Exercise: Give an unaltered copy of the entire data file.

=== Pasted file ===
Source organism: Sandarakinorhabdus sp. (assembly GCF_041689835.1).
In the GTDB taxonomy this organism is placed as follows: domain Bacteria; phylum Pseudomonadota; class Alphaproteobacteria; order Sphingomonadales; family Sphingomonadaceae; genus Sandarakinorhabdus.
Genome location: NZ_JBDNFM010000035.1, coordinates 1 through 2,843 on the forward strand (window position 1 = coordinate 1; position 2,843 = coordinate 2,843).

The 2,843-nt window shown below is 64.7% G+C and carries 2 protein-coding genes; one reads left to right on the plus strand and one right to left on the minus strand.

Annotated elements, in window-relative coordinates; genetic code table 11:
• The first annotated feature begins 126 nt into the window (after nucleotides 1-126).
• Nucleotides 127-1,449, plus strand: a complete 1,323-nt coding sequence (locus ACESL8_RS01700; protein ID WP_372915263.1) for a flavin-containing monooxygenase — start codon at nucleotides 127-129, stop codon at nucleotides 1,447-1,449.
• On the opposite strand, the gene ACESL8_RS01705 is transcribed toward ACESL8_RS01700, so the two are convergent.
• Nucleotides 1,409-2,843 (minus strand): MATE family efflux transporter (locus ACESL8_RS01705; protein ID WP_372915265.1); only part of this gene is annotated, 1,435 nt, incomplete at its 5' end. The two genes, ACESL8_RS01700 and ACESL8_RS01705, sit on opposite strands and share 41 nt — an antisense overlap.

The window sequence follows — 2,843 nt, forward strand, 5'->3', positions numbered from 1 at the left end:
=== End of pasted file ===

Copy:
Source organism: Sandarakinorhabdus sp. (assembly GCF_041689835.1).
In the GTDB taxonomy this organism is placed as follows: domain Bacteria; phylum Pseudomonadota; class Alphaproteobacteria; order Sphingomonadales; family Sphingomonadaceae; genus Sandarakinorhabdus.
Genome location: NZ_JBDNFM010000035.1, coordinates 1 through 2,843 on the forward strand (window position 1 = coordinate 1; position 2,843 = coordinate 2,843).

The 2,843-nt window shown below is 64.7% G+C and carries 2 protein-coding genes; one reads left to right on the plus strand and one right to left on the minus strand.

Annotated elements, in window-relative coordinates; genetic code table 11:
• The first annotated feature begins 126 nt into the window (after nucleotides 1-126).
• Nucleotides 127-1,449, plus strand: a complete 1,323-nt coding sequence (locus ACESL8_RS01700; protein ID WP_372915263.1) for a flavin-containing monooxygenase — start codon at nucleotides 127-129, stop codon at nucleotides 1,447-1,449.
• On the opposite strand, the gene ACESL8_RS01705 is transcribed toward ACESL8_RS01700, so the two are convergent.
• Nucleotides 1,409-2,843 (minus strand): MATE family efflux transporter (locus ACESL8_RS01705; protein ID WP_372915265.1); only part of this gene is annotated, 1,435 nt, incomplete at its 5' end. The two genes, ACESL8_RS01700 and ACESL8_RS01705, sit on opposite strands and share 41 nt — an antisense overlap.

The window sequence follows — 2,843 nt, forward strand, 5'->3', positions numbered from 1 at the left end: